1. Dating the origin of hepatitis B virus reveals higher substitution rate and adaptation on the branch leading to F/H genotypes.

    Molecular Phylogenetics and Evolution 93:44 (2015) PMID 26220838

    The evolution of hepatitis B virus (HBV), particularly its origins and evolutionary timescale, has been the subject of debate. Three major scenarios have been proposed, variously placing the origin of HBV in humans and great apes from some million years to only a few thousand years ago (ka). To ...
  2. Uncertainty in the Timing of Origin of Animals and the Limits of Precision in Molecular Timescales.

    Current Biology 25(22):2939 (2015) PMID 26603774 PMCID PMC4651906

    The timing of divergences among metazoan lineages is integral to understanding the processes of animal evolution, placing the biological events of species divergences into the correct geological timeframe. Recent fossil discoveries and molecular clock dating studies have suggested a divergence o...
  3. Uncertainty in the timing of origin of animals and the limits of precision in molecular timescales

    Current Biology (2015)

    The timing of divergences among metazoan lineages is integral to understanding the processes of animal evolution, placing the biological events of species divergences into the correct geological time frame. Recent fossil discoveries and molecular clock dating studies have suggested a d...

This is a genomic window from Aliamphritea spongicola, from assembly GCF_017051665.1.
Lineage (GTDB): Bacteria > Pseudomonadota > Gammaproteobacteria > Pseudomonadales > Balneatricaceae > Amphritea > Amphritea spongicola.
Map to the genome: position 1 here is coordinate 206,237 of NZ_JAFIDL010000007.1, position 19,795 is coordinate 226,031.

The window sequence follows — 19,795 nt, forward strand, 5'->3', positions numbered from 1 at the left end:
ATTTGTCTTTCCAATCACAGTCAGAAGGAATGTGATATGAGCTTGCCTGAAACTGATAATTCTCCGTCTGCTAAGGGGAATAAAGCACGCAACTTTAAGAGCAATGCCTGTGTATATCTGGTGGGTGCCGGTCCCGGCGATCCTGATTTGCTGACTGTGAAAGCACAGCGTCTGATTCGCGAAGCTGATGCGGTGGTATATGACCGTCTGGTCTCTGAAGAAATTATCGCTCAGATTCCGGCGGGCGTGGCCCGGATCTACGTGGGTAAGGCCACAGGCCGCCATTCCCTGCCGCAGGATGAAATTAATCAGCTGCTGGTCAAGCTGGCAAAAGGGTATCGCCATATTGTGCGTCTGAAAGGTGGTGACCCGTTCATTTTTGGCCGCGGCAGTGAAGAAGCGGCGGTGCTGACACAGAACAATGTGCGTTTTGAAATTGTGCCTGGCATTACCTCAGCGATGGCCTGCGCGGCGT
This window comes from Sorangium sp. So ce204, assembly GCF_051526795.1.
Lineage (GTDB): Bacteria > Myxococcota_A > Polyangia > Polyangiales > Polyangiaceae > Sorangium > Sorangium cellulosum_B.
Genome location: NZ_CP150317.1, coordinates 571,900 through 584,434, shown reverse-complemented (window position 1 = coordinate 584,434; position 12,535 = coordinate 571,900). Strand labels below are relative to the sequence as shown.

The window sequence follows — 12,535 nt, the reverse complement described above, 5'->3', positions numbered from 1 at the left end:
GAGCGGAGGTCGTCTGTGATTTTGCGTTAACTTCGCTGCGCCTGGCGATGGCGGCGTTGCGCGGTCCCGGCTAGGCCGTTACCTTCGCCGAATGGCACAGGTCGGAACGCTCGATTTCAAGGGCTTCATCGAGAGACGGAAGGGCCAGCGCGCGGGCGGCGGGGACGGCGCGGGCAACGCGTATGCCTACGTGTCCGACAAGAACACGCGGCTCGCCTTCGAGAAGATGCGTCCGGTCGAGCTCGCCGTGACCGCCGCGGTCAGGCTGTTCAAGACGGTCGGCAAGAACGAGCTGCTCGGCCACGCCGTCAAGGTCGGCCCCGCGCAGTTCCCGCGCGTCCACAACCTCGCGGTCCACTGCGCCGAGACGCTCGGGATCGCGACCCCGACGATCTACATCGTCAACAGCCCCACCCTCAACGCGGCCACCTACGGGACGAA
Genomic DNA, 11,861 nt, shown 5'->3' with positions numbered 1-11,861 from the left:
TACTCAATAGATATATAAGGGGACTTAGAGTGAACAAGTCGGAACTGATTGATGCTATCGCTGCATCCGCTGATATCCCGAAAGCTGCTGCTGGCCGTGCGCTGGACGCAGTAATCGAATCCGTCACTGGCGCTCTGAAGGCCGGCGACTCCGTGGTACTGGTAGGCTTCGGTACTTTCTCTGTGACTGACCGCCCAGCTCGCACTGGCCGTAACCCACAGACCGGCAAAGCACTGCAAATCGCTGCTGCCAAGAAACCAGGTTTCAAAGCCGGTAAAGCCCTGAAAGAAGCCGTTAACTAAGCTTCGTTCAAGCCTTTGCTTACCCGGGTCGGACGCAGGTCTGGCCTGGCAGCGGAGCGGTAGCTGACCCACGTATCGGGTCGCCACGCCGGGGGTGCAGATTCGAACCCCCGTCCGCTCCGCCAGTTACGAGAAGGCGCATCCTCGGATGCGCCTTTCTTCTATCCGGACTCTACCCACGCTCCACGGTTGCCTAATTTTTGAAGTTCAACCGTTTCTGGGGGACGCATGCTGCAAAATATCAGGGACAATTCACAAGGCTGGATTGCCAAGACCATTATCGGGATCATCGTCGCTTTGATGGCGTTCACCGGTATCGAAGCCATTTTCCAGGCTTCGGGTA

4. Global Dispersal Pattern of HIV Type 1 Subtype CRF01_AE: A Genetic Trace of Human Mobility Related to Heterosexual Sexual Activities Centralized in Southeast Asia.

    Journal of Infectious Diseases 211(11):1735 (2015) PMID 25512631

    Human immunodeficiency virus type 1 (HIV-1) subtype CRF01_AE originated in Africa and then passed to Thailand, where it established a major epidemic. Despite the global presence of CRF01_AE, little is known about its subsequent dispersal pattern. We assembled a global data set of 2736 CRF01_AE s...
  5. Bayesian estimation of nonsynonymous/synonymous rate ratios for pairwise sequence comparisons.

    Molecular Biology and Evolution 31(7):1902 (2014) PMID 24748652 PMCID PMC4069626

    The nonsynonymous/synonymous rate ratio (ω = d(N)/d(S)) is an important measure of the mode and strength of natural selection acting on nonsynonymous mutations in protein-coding genes. The simplest such analysis is the estimation of the d(N)/d(S) ratio using two sequences. Both heuristic countin...